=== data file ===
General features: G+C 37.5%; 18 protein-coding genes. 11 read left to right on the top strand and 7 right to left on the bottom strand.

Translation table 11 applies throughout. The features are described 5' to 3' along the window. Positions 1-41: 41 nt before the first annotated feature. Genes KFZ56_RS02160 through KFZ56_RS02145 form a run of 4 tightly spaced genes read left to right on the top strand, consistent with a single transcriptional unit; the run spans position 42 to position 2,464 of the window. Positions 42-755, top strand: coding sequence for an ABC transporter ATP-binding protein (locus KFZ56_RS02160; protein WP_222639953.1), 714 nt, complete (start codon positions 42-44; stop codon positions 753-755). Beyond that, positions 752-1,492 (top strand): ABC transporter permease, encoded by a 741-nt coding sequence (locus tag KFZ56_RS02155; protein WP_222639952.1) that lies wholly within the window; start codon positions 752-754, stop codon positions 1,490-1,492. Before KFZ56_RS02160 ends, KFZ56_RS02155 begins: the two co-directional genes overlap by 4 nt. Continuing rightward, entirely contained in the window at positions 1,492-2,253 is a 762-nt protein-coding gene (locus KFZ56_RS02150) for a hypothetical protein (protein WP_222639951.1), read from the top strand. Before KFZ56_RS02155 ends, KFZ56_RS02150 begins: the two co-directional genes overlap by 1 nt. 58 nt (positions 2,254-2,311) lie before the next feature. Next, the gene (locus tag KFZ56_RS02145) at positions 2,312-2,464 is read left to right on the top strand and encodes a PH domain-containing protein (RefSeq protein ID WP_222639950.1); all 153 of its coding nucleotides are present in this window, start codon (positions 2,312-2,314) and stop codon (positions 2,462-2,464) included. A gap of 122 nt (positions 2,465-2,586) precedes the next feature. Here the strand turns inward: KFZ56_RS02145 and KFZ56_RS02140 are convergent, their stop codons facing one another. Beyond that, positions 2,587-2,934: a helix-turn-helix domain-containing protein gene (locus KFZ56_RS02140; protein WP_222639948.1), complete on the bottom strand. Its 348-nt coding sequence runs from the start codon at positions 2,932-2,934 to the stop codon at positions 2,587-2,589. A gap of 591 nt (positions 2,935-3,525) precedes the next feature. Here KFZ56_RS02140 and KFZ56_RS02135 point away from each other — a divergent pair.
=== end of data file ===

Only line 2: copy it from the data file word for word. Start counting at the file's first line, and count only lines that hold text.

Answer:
Translation table 11 applies throughout. The features are described 5' to 3' along the window. Positions 1-41: 41 nt before the first annotated feature. Genes KFZ56_RS02160 through KFZ56_RS02145 form a run of 4 tightly spaced genes read left to right on the top strand, consistent with a single transcriptional unit; the run spans position 42 to position 2,464 of the window. Positions 42-755, top strand: coding sequence for an ABC transporter ATP-binding protein (locus KFZ56_RS02160; protein WP_222639953.1), 714 nt, complete (start codon positions 42-44; stop codon positions 753-755). Beyond that, positions 752-1,492 (top strand): ABC transporter permease, encoded by a 741-nt coding sequence (locus tag KFZ56_RS02155; protein WP_222639952.1) that lies wholly within the window; start codon positions 752-754, stop codon positions 1,490-1,492. Before KFZ56_RS02160 ends, KFZ56_RS02155 begins: the two co-directional genes overlap by 4 nt. Continuing rightward, entirely contained in the window at positions 1,492-2,253 is a 762-nt protein-coding gene (locus KFZ56_RS02150) for a hypothetical protein (protein WP_222639951.1), read from the top strand. Before KFZ56_RS02155 ends, KFZ56_RS02150 begins: the two co-directional genes overlap by 1 nt. 58 nt (positions 2,254-2,311) lie before the next feature. Next, the gene (locus tag KFZ56_RS02145) at positions 2,312-2,464 is read left to right on the top strand and encodes a PH domain-containing protein (RefSeq protein ID WP_222639950.1); all 153 of its coding nucleotides are present in this window, start codon (positions 2,312-2,314) and stop codon (positions 2,462-2,464) included. A gap of 122 nt (positions 2,465-2,586) precedes the next feature. Here the strand turns inward: KFZ56_RS02145 and KFZ56_RS02140 are convergent, their stop codons facing one another. Beyond that, positions 2,587-2,934: a helix-turn-helix domain-containing protein gene (locus KFZ56_RS02140; protein WP_222639948.1), complete on the bottom strand. Its 348-nt coding sequence runs from the start codon at positions 2,932-2,934 to the stop codon at positions 2,587-2,589. A gap of 591 nt (positions 2,935-3,525) precedes the next feature. Here KFZ56_RS02140 and KFZ56_RS02135 point away from each other — a divergent pair.